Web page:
The pull request omits discussion of this issue, as well as other issues that I and others have discussed with the Administration (as I noted in my reply to the pull request).
Where was the dialog?
There was dialog on these issues, but it wasn’t on github. It was in private in-person meetings, as these things usually are. I and others met with Administration staff in private meetings in August 2013, April 2014, and May 2014. Our discussions each time were thoughtful and productive.
There was plenty of good dialog, but it wasn’t online. I first raised the licensing issue on github a year ago in issues #5 and #64, to which the Administration replied only that they would look into it. The issue was picked up against in issue #257, but again there was no participation in the github issue by the Administration. (There is a lot of dialog in that github repository, but it is about data standards and not policy, and most of the participants in those discussions are government employees or contractors (including myself, in those conversations) — which is a good thing, but not the subject of the WIRED article.)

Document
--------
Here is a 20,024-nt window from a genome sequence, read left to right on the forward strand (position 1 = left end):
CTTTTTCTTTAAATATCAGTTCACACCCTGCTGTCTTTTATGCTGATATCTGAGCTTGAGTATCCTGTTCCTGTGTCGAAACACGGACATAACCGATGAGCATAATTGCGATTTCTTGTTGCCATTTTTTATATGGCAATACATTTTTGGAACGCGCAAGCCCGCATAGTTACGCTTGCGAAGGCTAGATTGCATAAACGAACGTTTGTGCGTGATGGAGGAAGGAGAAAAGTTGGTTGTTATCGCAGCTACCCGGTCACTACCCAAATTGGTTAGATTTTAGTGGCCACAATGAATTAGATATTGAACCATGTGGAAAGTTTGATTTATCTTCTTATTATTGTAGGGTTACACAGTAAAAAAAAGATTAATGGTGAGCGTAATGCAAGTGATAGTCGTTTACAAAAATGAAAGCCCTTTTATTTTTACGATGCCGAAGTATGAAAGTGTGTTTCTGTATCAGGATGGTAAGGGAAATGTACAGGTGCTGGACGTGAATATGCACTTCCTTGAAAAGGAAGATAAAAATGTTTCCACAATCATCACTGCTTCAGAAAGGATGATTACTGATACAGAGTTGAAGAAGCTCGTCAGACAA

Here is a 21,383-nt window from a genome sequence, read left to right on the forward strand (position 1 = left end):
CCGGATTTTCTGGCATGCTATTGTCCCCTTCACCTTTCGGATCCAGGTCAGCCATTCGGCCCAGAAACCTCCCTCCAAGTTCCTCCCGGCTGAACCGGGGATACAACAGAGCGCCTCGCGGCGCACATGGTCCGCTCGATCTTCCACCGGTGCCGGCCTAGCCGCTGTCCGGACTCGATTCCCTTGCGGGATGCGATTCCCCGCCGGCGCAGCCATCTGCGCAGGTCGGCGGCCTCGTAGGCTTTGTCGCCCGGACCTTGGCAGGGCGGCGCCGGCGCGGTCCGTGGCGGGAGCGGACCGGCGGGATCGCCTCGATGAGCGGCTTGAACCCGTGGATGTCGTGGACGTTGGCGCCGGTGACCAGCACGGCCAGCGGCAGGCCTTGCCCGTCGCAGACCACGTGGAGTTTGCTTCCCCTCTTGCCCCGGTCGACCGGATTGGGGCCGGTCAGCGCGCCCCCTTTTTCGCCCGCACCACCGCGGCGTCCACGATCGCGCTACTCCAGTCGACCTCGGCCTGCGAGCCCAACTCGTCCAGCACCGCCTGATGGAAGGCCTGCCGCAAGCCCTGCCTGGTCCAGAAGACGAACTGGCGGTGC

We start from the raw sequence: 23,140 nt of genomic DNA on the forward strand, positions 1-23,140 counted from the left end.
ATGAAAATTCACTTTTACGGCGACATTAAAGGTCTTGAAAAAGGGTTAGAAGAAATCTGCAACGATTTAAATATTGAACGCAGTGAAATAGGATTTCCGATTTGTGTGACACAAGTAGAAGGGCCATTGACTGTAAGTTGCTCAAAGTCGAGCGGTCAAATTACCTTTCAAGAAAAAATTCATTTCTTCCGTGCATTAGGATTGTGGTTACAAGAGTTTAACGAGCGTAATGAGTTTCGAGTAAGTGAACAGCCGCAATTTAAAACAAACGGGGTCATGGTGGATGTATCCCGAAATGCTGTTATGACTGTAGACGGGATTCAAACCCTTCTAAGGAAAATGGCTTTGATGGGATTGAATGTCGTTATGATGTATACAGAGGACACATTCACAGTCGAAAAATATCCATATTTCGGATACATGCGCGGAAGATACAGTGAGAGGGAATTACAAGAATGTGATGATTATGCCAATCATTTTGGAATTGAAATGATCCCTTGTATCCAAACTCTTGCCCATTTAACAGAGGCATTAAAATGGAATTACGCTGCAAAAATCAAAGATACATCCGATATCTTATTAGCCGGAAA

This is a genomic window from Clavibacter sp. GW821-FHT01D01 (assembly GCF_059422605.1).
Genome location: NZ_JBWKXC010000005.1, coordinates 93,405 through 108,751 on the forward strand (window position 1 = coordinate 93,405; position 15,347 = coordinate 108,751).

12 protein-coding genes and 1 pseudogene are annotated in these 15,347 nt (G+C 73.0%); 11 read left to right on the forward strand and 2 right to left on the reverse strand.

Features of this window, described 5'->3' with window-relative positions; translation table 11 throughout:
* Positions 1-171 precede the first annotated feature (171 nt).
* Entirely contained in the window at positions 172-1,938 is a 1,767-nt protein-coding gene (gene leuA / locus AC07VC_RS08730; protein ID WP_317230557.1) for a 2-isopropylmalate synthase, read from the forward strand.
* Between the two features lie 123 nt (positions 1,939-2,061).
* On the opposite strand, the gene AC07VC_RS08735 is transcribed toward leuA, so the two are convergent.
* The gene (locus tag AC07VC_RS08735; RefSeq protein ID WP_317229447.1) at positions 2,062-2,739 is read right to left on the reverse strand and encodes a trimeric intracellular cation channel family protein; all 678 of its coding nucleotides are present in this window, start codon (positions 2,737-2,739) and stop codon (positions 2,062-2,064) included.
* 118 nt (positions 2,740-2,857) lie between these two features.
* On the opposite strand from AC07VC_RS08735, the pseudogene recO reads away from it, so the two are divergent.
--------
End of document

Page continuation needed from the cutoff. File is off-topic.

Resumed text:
The pull request posted last month represents the end of a year-long process in which discussions were taking place off-line, and proof that even with github most dialog will still continue to take place off-line.
Lest journalists get confused let’s just be clear that there wasn’t any discussion of substance on github. It was elsewhere, off-line, like normal.
Now I’m just going to be a jerk and red-line the WIRED article because it got a lot of details wrong:
This White House GitHub Experiment Could Help Fix Government
BY ROBERT MCMILLAN
While many of our nation’s problems are quite clear, the way our government addresses them is too often a black box—opaque and closed to all but insiders and lobbyists.